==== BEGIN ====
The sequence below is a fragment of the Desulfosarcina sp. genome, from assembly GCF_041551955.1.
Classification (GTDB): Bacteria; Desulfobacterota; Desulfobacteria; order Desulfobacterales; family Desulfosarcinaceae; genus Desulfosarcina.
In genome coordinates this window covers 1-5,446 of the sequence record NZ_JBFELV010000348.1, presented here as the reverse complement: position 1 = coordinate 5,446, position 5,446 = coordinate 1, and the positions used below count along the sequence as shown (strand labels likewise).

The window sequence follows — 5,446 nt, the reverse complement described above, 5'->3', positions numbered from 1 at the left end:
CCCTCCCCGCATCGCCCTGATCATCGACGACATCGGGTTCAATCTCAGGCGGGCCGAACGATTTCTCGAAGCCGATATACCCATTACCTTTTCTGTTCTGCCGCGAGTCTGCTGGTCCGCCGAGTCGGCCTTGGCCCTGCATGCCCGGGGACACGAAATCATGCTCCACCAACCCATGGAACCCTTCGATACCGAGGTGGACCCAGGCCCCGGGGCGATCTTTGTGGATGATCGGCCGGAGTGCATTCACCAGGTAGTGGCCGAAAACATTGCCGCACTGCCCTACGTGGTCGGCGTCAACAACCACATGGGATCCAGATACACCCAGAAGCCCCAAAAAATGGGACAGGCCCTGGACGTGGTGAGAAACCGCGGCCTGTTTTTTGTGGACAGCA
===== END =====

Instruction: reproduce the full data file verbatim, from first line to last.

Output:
The sequence below is a fragment of the Desulfosarcina sp. genome, from assembly GCF_041551955.1.
Classification (GTDB): Bacteria; Desulfobacterota; Desulfobacteria; order Desulfobacterales; family Desulfosarcinaceae; genus Desulfosarcina.
In genome coordinates this window covers 1-5,446 of the sequence record NZ_JBFELV010000348.1, presented here as the reverse complement: position 1 = coordinate 5,446, position 5,446 = coordinate 1, and the positions used below count along the sequence as shown (strand labels likewise).

The window sequence follows — 5,446 nt, the reverse complement described above, 5'->3', positions numbered from 1 at the left end:
CCCTCCCCGCATCGCCCTGATCATCGACGACATCGGGTTCAATCTCAGGCGGGCCGAACGATTTCTCGAAGCCGATATACCCATTACCTTTTCTGTTCTGCCGCGAGTCTGCTGGTCCGCCGAGTCGGCCTTGGCCCTGCATGCCCGGGGACACGAAATCATGCTCCACCAACCCATGGAACCCTTCGATACCGAGGTGGACCCAGGCCCCGGGGCGATCTTTGTGGATGATCGGCCGGAGTGCATTCACCAGGTAGTGGCCGAAAACATTGCCGCACTGCCCTACGTGGTCGGCGTCAACAACCACATGGGATCCAGATACACCCAGAAGCCCCAAAAAATGGGACAGGCCCTGGACGTGGTGAGAAACCGCGGCCTGTTTTTTGTGGACAGCA